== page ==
Want to gauge your gut health? Try this test.
Have a glass of vegetable juice. If it bloats you up, you do not have the right amount of digestive enzymes in your system. Why? All plant vegetables have cellulose which can be hard to break down and digest when you eat it whole. Juicing these veggies transforms them into a constituent easier for your body to absorb. So, if you have vegetable juice or raw salads and they bloat you, it is not an issue with these foods but with your gut. It is a sign that you lack the digestive enzymes to break down something so natural and need to look after your gut health.
Most of us have depleted digestive enzymes due to inflammation, chronic stress, poor eating habits, a sedentary lifestyle, environmental pollution and toxins, and wrong-quality foods doused in pesticides, among other factors.
Probiotics: Are these game-changers in gut health?
When you speak of gut issues, the immediate response by most gut enthusiasts is to invest in good probiotics. Today the market is saturated with all kinds of probiotics. It makes most people think that when they have gut issues, popping probiotics is the simplest way to combat them.
But merely doing and overdoing it on kombuchas, bowls of curd, and probiotic pills will not help. You need to address this problem at its root. Your gut has microbes – good and bad microbes. The good microbes help you digest your food and assimilate and absorb nutrients from your food deep into your cells. It is what deep cellular nutrition is all about. Immunity, growth, wear and tear, weight loss and gain, hormonal balance – everything starts from the health of your cells.
You need good gut microbes for digestion and nutrient absorption and to assist the existing digestive enzymes in your body to work better for you. The ratio of your bad microbes needs to be smaller when compared to your good ones. What can lead to an overgrowth of these bad microbes?
Cutting these foods down can help you change that ratio in your gut by depriving the bad microbes. Want to boost the colony of good gut bacteria? You don’t necessarily have to rely on expensive supplements and fancy probiotics. Here are two inexpensive recipes I want to share with you.
Luke’s DIY guide to the Great Indian Probiotic
What I am teaching you today is not my innovation. It has existed in our Indian culture for decades. But unfortunately these practices have been pushed to the back shelf after the flood of kefirs, kombuchas, and probiotic supplements in the market.
This powerful probiotic was made traditionally by our mothers, grandmothers, and great-grandmothers. It is non-dairy. There is a high chance your family made it for you when you were a kid. All the more a reason we need to go back to our roots and relearn these desi health hacks. I call this the Great Indian Probiotic. You can make it in your kitchen with everyday essentials.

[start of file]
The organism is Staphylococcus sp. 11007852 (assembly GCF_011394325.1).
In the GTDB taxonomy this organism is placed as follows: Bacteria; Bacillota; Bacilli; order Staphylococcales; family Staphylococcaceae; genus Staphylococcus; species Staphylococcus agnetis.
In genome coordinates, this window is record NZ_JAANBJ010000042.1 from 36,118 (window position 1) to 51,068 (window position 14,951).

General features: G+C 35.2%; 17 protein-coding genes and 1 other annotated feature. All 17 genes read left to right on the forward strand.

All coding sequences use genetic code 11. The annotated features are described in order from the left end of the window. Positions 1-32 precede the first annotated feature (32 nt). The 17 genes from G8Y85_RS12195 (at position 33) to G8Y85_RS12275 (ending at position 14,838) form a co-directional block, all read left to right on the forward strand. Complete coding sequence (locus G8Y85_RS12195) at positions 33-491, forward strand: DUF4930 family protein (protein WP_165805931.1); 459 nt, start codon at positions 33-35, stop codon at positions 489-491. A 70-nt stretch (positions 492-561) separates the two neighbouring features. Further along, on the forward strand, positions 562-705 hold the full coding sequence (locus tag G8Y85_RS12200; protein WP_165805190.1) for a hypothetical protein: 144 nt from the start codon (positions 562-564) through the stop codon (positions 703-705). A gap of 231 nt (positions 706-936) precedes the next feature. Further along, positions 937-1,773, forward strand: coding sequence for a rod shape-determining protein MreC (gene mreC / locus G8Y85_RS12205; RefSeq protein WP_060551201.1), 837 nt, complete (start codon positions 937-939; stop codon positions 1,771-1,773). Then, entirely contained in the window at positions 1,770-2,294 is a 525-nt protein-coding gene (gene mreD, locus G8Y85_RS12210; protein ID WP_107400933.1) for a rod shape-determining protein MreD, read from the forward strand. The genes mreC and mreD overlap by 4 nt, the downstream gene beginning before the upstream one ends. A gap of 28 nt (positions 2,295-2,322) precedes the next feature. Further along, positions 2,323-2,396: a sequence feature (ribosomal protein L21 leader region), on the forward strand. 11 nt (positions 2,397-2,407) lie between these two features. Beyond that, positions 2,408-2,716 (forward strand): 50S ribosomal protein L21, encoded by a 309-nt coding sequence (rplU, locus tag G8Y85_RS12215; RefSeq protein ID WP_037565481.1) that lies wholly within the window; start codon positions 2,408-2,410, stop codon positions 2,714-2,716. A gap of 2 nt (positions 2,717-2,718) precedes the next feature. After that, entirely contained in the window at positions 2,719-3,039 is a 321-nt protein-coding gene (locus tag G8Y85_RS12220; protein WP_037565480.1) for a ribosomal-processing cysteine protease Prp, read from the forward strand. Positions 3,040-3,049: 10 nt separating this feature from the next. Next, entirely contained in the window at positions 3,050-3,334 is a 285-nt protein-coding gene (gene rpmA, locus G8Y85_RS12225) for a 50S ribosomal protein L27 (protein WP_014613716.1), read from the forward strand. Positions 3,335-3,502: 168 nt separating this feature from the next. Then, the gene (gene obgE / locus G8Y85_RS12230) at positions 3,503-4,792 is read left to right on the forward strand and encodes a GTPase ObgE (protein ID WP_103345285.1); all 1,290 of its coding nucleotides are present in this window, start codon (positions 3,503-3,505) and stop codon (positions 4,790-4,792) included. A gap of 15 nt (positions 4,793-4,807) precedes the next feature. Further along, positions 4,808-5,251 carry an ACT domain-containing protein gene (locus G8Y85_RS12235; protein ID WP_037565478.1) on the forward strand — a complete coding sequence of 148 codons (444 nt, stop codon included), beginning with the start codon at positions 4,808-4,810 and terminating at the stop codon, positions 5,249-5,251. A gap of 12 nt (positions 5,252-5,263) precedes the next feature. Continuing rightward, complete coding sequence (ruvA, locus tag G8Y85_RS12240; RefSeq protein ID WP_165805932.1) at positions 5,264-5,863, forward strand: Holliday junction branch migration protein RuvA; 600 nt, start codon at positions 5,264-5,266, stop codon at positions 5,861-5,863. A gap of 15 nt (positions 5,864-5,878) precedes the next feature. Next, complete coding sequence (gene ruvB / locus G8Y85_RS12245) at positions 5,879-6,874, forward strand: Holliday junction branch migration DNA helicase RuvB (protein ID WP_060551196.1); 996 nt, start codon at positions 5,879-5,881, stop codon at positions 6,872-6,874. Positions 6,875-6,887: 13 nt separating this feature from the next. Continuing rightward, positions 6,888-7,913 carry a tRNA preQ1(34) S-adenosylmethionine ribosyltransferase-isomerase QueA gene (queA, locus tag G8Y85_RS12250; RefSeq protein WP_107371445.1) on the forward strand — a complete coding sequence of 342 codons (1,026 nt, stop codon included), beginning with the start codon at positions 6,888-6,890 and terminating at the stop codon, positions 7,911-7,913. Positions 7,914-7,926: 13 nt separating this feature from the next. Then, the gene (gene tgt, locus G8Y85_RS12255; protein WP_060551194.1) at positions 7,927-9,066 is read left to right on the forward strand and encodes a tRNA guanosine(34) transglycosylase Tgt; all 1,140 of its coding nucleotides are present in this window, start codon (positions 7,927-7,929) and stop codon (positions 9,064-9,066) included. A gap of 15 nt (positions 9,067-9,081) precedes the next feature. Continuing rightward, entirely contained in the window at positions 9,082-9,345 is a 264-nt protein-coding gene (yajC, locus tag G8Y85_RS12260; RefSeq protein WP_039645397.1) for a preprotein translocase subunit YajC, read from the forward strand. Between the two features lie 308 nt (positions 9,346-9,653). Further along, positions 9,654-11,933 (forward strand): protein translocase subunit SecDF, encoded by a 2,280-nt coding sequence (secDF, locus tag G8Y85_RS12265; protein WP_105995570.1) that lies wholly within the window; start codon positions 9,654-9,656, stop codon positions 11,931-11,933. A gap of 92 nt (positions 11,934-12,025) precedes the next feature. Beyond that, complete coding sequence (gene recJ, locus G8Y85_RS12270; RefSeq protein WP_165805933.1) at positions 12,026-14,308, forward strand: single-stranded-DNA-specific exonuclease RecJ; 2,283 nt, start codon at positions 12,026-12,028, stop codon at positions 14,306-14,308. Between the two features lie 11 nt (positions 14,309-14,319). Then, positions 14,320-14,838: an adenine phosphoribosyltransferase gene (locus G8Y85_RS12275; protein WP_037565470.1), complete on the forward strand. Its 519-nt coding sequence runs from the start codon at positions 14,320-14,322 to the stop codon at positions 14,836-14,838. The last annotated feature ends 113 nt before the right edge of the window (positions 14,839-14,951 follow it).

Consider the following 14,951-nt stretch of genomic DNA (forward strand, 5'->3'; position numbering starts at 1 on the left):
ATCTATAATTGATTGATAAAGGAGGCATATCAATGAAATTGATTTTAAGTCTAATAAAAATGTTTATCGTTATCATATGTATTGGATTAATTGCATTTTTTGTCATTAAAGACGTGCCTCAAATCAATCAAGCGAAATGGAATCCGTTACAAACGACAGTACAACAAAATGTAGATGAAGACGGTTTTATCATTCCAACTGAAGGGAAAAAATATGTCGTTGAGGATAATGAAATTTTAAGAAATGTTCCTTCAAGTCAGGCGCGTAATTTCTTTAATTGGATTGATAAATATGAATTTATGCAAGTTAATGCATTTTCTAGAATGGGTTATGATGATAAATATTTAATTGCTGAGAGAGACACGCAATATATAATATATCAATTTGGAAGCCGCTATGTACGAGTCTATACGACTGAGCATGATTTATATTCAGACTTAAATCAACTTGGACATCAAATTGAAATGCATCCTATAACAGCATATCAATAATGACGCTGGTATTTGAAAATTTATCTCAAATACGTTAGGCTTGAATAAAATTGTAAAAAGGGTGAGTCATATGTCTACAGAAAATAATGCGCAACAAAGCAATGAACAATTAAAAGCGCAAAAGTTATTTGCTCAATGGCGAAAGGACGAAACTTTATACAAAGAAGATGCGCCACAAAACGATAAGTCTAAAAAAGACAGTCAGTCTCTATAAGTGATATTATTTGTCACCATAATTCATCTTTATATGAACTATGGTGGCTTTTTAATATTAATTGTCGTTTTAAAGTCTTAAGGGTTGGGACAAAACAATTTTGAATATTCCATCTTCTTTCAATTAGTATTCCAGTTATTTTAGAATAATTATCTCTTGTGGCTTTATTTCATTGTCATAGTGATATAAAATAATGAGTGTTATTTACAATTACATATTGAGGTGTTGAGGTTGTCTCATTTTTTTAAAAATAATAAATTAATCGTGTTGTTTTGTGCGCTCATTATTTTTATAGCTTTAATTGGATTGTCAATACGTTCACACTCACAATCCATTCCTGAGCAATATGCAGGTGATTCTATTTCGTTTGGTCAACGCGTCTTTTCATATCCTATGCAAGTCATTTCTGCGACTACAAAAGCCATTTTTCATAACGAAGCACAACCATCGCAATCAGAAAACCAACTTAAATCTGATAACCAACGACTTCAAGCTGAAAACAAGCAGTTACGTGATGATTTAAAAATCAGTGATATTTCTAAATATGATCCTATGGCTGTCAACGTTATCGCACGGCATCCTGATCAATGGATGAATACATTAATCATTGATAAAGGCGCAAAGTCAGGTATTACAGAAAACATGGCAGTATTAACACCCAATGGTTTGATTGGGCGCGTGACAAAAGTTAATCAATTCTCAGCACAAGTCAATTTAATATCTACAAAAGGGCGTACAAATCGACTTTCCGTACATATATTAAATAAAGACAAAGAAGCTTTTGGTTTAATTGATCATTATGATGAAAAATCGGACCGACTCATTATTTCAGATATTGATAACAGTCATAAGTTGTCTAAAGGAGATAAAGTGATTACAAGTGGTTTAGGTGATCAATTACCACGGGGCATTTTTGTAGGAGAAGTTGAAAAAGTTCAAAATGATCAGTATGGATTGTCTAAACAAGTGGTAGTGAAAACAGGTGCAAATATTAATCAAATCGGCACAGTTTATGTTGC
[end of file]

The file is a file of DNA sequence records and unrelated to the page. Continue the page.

What you need:
Steps to follow:
You can opt to make batches of 2 to 3 liters. Store this in your fridge once the fermentation process is over (which takes a week). It is by far the most simple and inexpensive probiotic you can make. Want another recipe?
Try this 2-ingredient probiotic at home.
Another simple probiotic that you can make at home need only two ingredients. It is also known as rice kanji.
Leftover cooked rice and water.
Remember: Probiotics do not work without prebiotics.
A prebiotic is a specialized plant fiber. What does it do? It enables and allows the growth of good bacteria in your gut. It acts like a fertilizer for them. For your probiotics to work, you need prebiotics entering your system. A complete probiotic plan will always have a prebiotic infused in it. Some sources of prebiotics include garlic, onion, apples, bananas, oats, cacao or raw cacao nibs, quality dark chocolate or anything rich in cocoa, flax seeds, apple cider vinegar, and psyllium husk/isabgol, among others.
Try this simple prebiotic drink that you can make at home.
What you need:
Steps to follow:
Notes to remember:
Luke’s Power Tip:
Whenever I am having this isabgol-apple cider vinegar concoction twice a day, I add a dash of Sri Lankan rolled cinnamon powder to one of them. NOT both of them. Cinnamon can lower your blood sugar levels post a meal. If you know that you are preparing to have a big dinner outside or in a place where you do not have any control over the quality of oils, spices, and other ingredients. It can be helpful.
The bottom line
Try these at home. Now do not expect magical results in a day. Do it religiously with consistency and discipline for at least 3 weeks. Nature takes its own pace to work. Check if you experience a change in your system. Always make an informed choice. If any ingredients do not suit you, avoid them.
When you change the health of your gut, many beautiful changes can happen in your intelligently designed body. Your skin and hair will look better, your energy levels will improve, and your inflammation and autoimmune flare-ups (if any) will reduce because now your cells get the nutrients they need. Eat your gut-friendly foods like fruits, vegetables, soaked nuts, and seeds. Take your natural pre and probiotics. But remember, these will not work alone. Only coupling them with the right lifestyle changes can help you repair your gut and let it function the way it is supposed to.
ALSO WATCH: A Simple 4-Ingredient Indian Probiotic Drink
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This content was originally published here.